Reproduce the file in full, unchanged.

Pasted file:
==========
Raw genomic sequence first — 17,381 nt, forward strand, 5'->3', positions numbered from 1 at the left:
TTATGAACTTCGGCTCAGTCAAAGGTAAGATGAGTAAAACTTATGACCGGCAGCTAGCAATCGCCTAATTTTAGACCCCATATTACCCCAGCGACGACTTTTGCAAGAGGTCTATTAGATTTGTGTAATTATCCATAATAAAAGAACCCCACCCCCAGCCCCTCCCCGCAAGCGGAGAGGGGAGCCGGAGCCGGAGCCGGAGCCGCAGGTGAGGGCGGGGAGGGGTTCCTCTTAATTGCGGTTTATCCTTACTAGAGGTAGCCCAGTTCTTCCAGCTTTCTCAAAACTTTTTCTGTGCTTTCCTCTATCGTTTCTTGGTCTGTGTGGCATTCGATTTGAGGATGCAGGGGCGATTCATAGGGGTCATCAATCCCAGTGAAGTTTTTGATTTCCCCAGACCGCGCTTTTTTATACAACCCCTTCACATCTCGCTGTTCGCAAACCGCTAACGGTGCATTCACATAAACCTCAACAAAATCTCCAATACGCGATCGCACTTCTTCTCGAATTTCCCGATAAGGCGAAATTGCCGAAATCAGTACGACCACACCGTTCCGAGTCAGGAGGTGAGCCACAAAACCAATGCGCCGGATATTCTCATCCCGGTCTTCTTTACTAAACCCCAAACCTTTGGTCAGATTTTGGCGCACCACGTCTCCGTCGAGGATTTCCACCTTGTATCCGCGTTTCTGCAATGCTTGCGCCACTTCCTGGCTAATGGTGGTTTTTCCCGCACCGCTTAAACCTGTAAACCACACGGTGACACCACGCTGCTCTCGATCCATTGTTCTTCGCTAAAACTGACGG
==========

Raw genomic sequence first — 17,381 nt, forward strand, 5'->3', positions numbered from 1 at the left:
TTATGAACTTCGGCTCAGTCAAAGGTAAGATGAGTAAAACTTATGACCGGCAGCTAGCAATCGCCTAATTTTAGACCCCATATTACCCCAGCGACGACTTTTGCAAGAGGTCTATTAGATTTGTGTAATTATCCATAATAAAAGAACCCCACCCCCAGCCCCTCCCCGCAAGCGGAGAGGGGAGCCGGAGCCGGAGCCGGAGCCGCAGGTGAGGGCGGGGAGGGGTTCCTCTTAATTGCGGTTTATCCTTACTAGAGGTAGCCCAGTTCTTCCAGCTTTCTCAAAACTTTTTCTGTGCTTTCCTCTATCGTTTCTTGGTCTGTGTGGCATTCGATTTGAGGATGCAGGGGCGATTCATAGGGGTCATCAATCCCAGTGAAGTTTTTGATTTCCCCAGACCGCGCTTTTTTATACAACCCCTTCACATCTCGCTGTTCGCAAACCGCTAACGGTGCATTCACATAAACCTCAACAAAATCTCCAATACGCGATCGCACTTCTTCTCGAATTTCCCGATAAGGCGAAATTGCCGAAATCAGTACGACCACACCGTTCCGAGTCAGGAGGTGAGCCACAAAACCAATGCGCCGGATATTCTCATCCCGGTCTTCTTTACTAAACCCCAAACCTTTGGTCAGATTTTGGCGCACCACGTCTCCGTCGAGGATTTCCACCTTGTATCCGCGTTTCTGCAATGCTTGCGCCACTTCCTGGCTAATGGTGGTTTTTCCCGCACCGCTTAAACCTGTAAACCACACGGTGACACCACGCTGCTCTCGATCCATTGTTCTTCGCTAAAACTGACGG